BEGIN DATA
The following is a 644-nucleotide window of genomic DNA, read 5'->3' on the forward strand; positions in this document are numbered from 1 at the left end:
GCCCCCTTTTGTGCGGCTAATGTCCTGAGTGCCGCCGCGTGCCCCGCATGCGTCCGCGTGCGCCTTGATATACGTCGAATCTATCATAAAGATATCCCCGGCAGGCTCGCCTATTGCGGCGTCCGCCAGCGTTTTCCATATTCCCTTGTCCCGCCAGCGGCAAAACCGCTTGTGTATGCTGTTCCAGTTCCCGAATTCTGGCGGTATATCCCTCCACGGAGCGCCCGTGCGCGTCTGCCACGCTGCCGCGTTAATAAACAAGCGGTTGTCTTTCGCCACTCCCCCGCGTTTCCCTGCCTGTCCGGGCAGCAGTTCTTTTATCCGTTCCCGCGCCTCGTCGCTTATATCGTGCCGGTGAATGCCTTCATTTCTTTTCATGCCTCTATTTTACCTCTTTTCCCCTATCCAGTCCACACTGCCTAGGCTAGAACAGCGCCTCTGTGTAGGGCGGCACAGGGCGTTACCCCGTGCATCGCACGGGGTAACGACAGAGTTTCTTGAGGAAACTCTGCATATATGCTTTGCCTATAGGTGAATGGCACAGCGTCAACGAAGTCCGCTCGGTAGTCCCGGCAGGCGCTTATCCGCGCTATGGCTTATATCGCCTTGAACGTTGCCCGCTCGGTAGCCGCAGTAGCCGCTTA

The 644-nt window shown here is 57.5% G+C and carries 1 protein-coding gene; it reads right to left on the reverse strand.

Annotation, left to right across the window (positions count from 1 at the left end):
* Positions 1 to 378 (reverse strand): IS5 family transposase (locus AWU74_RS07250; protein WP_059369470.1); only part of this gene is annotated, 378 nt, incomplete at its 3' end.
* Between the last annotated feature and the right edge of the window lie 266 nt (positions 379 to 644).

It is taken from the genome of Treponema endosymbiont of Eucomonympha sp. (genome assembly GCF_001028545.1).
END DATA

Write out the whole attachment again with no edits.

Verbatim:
The following is a 644-nucleotide window of genomic DNA, read 5'->3' on the forward strand; positions in this document are numbered from 1 at the left end:
GCCCCCTTTTGTGCGGCTAATGTCCTGAGTGCCGCCGCGTGCCCCGCATGCGTCCGCGTGCGCCTTGATATACGTCGAATCTATCATAAAGATATCCCCGGCAGGCTCGCCTATTGCGGCGTCCGCCAGCGTTTTCCATATTCCCTTGTCCCGCCAGCGGCAAAACCGCTTGTGTATGCTGTTCCAGTTCCCGAATTCTGGCGGTATATCCCTCCACGGAGCGCCCGTGCGCGTCTGCCACGCTGCCGCGTTAATAAACAAGCGGTTGTCTTTCGCCACTCCCCCGCGTTTCCCTGCCTGTCCGGGCAGCAGTTCTTTTATCCGTTCCCGCGCCTCGTCGCTTATATCGTGCCGGTGAATGCCTTCATTTCTTTTCATGCCTCTATTTTACCTCTTTTCCCCTATCCAGTCCACACTGCCTAGGCTAGAACAGCGCCTCTGTGTAGGGCGGCACAGGGCGTTACCCCGTGCATCGCACGGGGTAACGACAGAGTTTCTTGAGGAAACTCTGCATATATGCTTTGCCTATAGGTGAATGGCACAGCGTCAACGAAGTCCGCTCGGTAGTCCCGGCAGGCGCTTATCCGCGCTATGGCTTATATCGCCTTGAACGTTGCCCGCTCGGTAGCCGCAGTAGCCGCTTA

The 644-nt window shown here is 57.5% G+C and carries 1 protein-coding gene; it reads right to left on the reverse strand.

Annotation, left to right across the window (positions count from 1 at the left end):
* Positions 1 to 378 (reverse strand): IS5 family transposase (locus AWU74_RS07250; protein WP_059369470.1); only part of this gene is annotated, 378 nt, incomplete at its 3' end.
* Between the last annotated feature and the right edge of the window lie 266 nt (positions 379 to 644).

It is taken from the genome of Treponema endosymbiont of Eucomonympha sp. (genome assembly GCF_001028545.1).